In all of the readings for this week, a theme of disconnect reoccurred throughout the articles. Mostly the disconnect occurs in the research performed on socioliteracy practices and the implementation of new literacy in the classroom. In, “New Literacies: “Research and Social Practice,” a plenary address delivered by Colin Lankshear and Michele Knobel, they rallied against the focus on “applied concerns” in new literacies research.Why? The disconnect: the framing of this valuable research as an easy, consumable lesson plan detaches the “richness” of new media and new literacies from the classroom. Rather than encouraging teachers to explore how new literacies can be applied in their individual classroom to meet the individual needs of their students, the focus has been on producing “learning packages.” For me, research that results in a definitive lesson plan in the digital world resists the glory of new literacies: specifically, it ignores the fluidity of new literacies. By producing a stable lesson plan or learning package, the newness is removed, detached from the flexibility and malleability of new media.
Also, I found another disconnect in the discourse of new literacies, a disconnect Jennifer Stone tries to dismantle in her chapter “Popular Websites in Adolescent’s Out-of-school Lives.” In her essay, Stone confronts the sharp division between classroom texts and popular texts read by students outside of the classroom. In the classroom, websites deemed as explicitly educational and informational are assigned to students, disregarding the literary vibrance and intertextuality of popular/entertaining websites students consume outside of the classroom. Students who performed poorly reading academic texts spend hours accessing, reading, and analyzing the texts of mtv.com and fan sites for musical artists that often showcase a more sophisticated vocabulary, syntax, and intertextual approach than classroom websites. By separating the two, classroom texts and recreational texts, schools aren’t helping students recognize their reading or their analytical skills, the same skills these popular websites require. I don’t believe this is new to school; “popular texts” have long been ostracized outside the academic canon, and throughout history, schools left comic books, RPG books, and cinema outside the realm of acceptable teaching texts, limiting their full teaching potential.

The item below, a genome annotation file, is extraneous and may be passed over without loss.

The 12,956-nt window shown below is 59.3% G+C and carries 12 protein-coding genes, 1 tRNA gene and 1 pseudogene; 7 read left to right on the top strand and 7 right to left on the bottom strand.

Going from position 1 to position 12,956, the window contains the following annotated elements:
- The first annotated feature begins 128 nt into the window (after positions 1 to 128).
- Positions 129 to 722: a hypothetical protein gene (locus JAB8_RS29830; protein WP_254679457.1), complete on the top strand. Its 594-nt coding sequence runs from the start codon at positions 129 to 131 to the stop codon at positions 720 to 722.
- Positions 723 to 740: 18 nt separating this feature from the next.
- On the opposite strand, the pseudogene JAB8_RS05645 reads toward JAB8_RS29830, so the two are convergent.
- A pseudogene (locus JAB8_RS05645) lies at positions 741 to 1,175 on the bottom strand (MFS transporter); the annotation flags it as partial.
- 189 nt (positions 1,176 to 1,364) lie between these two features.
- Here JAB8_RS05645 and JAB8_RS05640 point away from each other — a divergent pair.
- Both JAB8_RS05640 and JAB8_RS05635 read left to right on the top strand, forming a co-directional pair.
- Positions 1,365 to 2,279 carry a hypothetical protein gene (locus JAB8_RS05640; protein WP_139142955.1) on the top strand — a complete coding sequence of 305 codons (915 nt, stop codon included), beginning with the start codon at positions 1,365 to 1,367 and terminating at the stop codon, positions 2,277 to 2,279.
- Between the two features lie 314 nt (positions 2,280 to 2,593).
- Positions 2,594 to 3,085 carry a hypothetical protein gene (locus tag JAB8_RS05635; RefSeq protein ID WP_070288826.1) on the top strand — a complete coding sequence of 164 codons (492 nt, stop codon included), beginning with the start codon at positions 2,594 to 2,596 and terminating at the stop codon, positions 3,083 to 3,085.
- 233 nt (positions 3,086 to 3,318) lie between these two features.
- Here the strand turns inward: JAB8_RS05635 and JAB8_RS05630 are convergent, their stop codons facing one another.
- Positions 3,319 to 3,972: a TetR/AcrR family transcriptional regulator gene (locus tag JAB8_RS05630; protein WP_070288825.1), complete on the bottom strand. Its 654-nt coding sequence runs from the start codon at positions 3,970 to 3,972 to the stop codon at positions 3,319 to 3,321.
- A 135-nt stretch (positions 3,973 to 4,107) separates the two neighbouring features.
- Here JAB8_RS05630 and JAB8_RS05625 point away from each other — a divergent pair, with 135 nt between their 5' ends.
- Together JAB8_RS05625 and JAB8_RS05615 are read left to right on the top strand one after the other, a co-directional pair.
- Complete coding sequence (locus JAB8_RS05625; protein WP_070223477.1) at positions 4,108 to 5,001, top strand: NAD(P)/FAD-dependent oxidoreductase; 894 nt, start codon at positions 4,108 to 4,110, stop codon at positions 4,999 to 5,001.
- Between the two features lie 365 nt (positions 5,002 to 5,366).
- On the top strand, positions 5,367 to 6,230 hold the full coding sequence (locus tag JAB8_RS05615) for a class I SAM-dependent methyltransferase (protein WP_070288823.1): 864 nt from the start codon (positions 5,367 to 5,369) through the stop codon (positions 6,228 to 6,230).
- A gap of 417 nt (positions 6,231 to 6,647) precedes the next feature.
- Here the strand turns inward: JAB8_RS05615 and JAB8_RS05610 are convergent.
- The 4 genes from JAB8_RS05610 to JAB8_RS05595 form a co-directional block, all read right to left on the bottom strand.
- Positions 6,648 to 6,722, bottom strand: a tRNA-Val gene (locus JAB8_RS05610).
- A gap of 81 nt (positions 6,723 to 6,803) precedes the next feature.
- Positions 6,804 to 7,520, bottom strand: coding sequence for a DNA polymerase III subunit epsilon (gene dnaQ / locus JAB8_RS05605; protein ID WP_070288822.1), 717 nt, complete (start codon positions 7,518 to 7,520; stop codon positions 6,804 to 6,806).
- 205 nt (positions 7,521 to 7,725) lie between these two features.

All of the authors display concern about the disconnect present in current research on new literacies, and yet, in so much of the actual, practical new literacies out there, a focus on community and connection emerges. What I found most interesting in the readings, especially in the “New Literacies: “Research and Social Practice,” is the literacy benefits of online communities. In fanfic and manga communities, writers, many of whom are young adults, learn how to assess and implement feedback from peers, how to reach a certain audience, and how to revise the written word. For anyone familiar with the writing process, these steps are integral, and often ignored in the classroom.
While the research itself presents disconnects between theory and practice (and fortunately, the authors we read are all aware and attempting to bridge that divide), new literacies offer students connection and community, as well as important lessons on the process of writing.